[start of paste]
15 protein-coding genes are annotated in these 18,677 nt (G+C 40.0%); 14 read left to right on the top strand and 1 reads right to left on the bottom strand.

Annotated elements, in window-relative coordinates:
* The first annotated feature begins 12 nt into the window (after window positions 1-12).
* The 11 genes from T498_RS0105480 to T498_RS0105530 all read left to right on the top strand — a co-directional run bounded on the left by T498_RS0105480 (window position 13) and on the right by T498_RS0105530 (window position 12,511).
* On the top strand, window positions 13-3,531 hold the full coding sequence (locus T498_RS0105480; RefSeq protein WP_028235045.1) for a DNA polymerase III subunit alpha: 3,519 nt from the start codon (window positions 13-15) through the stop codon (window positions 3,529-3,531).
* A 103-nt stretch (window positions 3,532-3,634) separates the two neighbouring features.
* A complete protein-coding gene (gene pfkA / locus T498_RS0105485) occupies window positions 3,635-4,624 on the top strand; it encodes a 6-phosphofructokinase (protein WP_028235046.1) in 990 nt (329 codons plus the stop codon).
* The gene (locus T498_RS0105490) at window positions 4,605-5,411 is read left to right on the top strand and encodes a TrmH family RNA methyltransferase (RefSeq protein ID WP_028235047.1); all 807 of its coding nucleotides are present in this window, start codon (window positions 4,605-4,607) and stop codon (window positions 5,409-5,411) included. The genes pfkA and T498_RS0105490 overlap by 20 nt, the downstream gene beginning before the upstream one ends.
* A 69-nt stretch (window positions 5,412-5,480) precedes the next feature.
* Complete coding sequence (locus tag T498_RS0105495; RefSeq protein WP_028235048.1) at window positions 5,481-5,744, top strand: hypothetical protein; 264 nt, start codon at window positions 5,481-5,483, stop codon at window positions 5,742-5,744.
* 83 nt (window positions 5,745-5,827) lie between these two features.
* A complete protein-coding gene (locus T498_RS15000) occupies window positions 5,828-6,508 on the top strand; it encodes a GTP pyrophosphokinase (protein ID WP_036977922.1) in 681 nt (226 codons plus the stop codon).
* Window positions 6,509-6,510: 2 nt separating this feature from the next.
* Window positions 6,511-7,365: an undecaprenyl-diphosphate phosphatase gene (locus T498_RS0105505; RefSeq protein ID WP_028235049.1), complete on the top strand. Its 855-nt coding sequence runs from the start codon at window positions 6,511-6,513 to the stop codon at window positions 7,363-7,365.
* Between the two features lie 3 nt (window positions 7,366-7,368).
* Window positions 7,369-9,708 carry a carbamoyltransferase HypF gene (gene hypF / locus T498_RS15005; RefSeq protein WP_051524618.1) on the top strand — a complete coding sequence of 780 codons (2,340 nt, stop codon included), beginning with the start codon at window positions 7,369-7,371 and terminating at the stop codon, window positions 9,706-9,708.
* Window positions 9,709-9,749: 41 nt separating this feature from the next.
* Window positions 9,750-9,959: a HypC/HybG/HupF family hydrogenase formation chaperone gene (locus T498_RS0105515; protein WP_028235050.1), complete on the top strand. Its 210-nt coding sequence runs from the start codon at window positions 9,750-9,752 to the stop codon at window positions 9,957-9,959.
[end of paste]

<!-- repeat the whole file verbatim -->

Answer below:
15 protein-coding genes are annotated in these 18,677 nt (G+C 40.0%); 14 read left to right on the top strand and 1 reads right to left on the bottom strand.

Annotated elements, in window-relative coordinates:
* The first annotated feature begins 12 nt into the window (after window positions 1-12).
* The 11 genes from T498_RS0105480 to T498_RS0105530 all read left to right on the top strand — a co-directional run bounded on the left by T498_RS0105480 (window position 13) and on the right by T498_RS0105530 (window position 12,511).
* On the top strand, window positions 13-3,531 hold the full coding sequence (locus T498_RS0105480; RefSeq protein WP_028235045.1) for a DNA polymerase III subunit alpha: 3,519 nt from the start codon (window positions 13-15) through the stop codon (window positions 3,529-3,531).
* A 103-nt stretch (window positions 3,532-3,634) separates the two neighbouring features.
* A complete protein-coding gene (gene pfkA / locus T498_RS0105485) occupies window positions 3,635-4,624 on the top strand; it encodes a 6-phosphofructokinase (protein WP_028235046.1) in 990 nt (329 codons plus the stop codon).
* The gene (locus T498_RS0105490) at window positions 4,605-5,411 is read left to right on the top strand and encodes a TrmH family RNA methyltransferase (RefSeq protein ID WP_028235047.1); all 807 of its coding nucleotides are present in this window, start codon (window positions 4,605-4,607) and stop codon (window positions 5,409-5,411) included. The genes pfkA and T498_RS0105490 overlap by 20 nt, the downstream gene beginning before the upstream one ends.
* A 69-nt stretch (window positions 5,412-5,480) precedes the next feature.
* Complete coding sequence (locus tag T498_RS0105495; RefSeq protein WP_028235048.1) at window positions 5,481-5,744, top strand: hypothetical protein; 264 nt, start codon at window positions 5,481-5,483, stop codon at window positions 5,742-5,744.
* 83 nt (window positions 5,745-5,827) lie between these two features.
* A complete protein-coding gene (locus T498_RS15000) occupies window positions 5,828-6,508 on the top strand; it encodes a GTP pyrophosphokinase (protein ID WP_036977922.1) in 681 nt (226 codons plus the stop codon).
* Window positions 6,509-6,510: 2 nt separating this feature from the next.
* Window positions 6,511-7,365: an undecaprenyl-diphosphate phosphatase gene (locus T498_RS0105505; RefSeq protein ID WP_028235049.1), complete on the top strand. Its 855-nt coding sequence runs from the start codon at window positions 6,511-6,513 to the stop codon at window positions 7,363-7,365.
* Between the two features lie 3 nt (window positions 7,366-7,368).
* Window positions 7,369-9,708 carry a carbamoyltransferase HypF gene (gene hypF / locus T498_RS15005; RefSeq protein WP_051524618.1) on the top strand — a complete coding sequence of 780 codons (2,340 nt, stop codon included), beginning with the start codon at window positions 7,369-7,371 and terminating at the stop codon, window positions 9,706-9,708.
* Window positions 9,709-9,749: 41 nt separating this feature from the next.
* Window positions 9,750-9,959: a HypC/HybG/HupF family hydrogenase formation chaperone gene (locus T498_RS0105515; protein WP_028235050.1), complete on the top strand. Its 210-nt coding sequence runs from the start codon at window positions 9,750-9,752 to the stop codon at window positions 9,957-9,959.